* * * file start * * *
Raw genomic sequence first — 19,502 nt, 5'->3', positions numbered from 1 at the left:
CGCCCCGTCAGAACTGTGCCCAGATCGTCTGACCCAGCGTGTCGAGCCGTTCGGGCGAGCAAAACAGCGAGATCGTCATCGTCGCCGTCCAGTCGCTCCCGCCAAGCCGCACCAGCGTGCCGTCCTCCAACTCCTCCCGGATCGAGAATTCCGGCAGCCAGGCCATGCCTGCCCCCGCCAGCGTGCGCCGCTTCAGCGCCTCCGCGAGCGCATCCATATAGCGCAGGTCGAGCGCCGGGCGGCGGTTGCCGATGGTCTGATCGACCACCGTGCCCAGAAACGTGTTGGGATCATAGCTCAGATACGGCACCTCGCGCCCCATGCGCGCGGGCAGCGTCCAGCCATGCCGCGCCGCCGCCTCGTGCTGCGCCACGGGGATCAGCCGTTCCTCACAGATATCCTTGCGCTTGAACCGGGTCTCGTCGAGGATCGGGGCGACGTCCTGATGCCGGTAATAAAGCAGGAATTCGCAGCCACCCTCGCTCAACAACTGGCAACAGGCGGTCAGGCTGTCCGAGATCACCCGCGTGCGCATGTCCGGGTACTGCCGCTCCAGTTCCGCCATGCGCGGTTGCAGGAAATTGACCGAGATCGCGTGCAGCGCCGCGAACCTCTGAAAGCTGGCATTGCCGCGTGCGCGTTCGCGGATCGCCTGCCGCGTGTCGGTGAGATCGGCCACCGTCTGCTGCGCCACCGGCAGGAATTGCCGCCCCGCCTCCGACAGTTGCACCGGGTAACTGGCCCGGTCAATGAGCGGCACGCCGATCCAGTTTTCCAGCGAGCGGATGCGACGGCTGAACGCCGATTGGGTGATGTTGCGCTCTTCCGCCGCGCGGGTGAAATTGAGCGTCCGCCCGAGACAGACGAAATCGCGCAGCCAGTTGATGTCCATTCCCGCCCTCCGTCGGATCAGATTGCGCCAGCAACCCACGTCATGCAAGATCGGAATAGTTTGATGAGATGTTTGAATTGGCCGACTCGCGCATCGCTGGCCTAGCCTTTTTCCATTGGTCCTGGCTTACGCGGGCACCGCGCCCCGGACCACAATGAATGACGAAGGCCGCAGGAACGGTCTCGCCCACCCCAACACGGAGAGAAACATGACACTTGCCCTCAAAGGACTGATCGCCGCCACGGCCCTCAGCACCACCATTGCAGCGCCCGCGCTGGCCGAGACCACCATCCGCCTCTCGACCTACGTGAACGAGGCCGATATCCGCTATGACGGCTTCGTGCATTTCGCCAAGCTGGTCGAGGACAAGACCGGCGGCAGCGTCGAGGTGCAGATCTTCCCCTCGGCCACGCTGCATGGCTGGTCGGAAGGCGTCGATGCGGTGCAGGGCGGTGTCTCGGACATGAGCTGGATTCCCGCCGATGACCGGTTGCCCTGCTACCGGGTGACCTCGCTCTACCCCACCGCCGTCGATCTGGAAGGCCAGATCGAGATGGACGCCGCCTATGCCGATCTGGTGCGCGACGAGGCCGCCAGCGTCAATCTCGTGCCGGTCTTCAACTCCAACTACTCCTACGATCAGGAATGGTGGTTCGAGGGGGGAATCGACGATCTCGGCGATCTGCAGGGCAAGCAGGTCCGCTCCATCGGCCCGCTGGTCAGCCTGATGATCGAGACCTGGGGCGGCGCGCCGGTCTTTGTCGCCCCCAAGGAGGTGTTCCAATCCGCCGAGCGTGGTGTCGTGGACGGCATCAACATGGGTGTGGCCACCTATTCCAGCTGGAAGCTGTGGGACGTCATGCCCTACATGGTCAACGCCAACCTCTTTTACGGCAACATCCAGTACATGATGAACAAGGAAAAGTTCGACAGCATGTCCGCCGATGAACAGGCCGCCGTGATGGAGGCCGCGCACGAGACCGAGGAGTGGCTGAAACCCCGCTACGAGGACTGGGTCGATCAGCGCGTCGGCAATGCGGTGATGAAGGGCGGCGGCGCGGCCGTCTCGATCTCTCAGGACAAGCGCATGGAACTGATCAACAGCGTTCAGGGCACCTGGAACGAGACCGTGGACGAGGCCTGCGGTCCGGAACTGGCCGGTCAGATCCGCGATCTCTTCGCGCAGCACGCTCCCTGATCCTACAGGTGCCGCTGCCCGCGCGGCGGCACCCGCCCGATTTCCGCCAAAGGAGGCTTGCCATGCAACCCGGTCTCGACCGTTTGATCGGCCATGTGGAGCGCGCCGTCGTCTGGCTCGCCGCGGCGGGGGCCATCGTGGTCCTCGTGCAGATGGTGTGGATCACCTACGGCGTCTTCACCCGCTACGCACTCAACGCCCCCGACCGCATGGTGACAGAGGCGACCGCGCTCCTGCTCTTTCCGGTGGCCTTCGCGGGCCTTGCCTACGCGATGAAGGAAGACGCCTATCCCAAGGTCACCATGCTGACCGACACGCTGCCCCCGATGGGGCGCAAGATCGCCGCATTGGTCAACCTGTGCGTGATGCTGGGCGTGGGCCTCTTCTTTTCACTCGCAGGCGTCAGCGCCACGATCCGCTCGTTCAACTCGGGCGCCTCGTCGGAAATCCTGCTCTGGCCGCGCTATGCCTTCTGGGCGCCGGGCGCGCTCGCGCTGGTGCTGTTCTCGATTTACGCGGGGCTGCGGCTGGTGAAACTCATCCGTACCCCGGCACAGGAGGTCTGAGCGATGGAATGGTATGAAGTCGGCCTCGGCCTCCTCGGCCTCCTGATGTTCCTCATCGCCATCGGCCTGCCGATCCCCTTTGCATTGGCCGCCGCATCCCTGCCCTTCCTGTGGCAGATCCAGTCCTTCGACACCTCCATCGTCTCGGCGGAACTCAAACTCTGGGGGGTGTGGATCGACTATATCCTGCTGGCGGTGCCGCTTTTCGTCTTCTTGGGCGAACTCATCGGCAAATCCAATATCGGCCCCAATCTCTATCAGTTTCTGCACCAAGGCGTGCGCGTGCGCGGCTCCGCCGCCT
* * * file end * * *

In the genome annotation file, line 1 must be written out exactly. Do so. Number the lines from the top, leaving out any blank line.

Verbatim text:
Raw genomic sequence first — 19,502 nt, 5'->3', positions numbered from 1 at the left: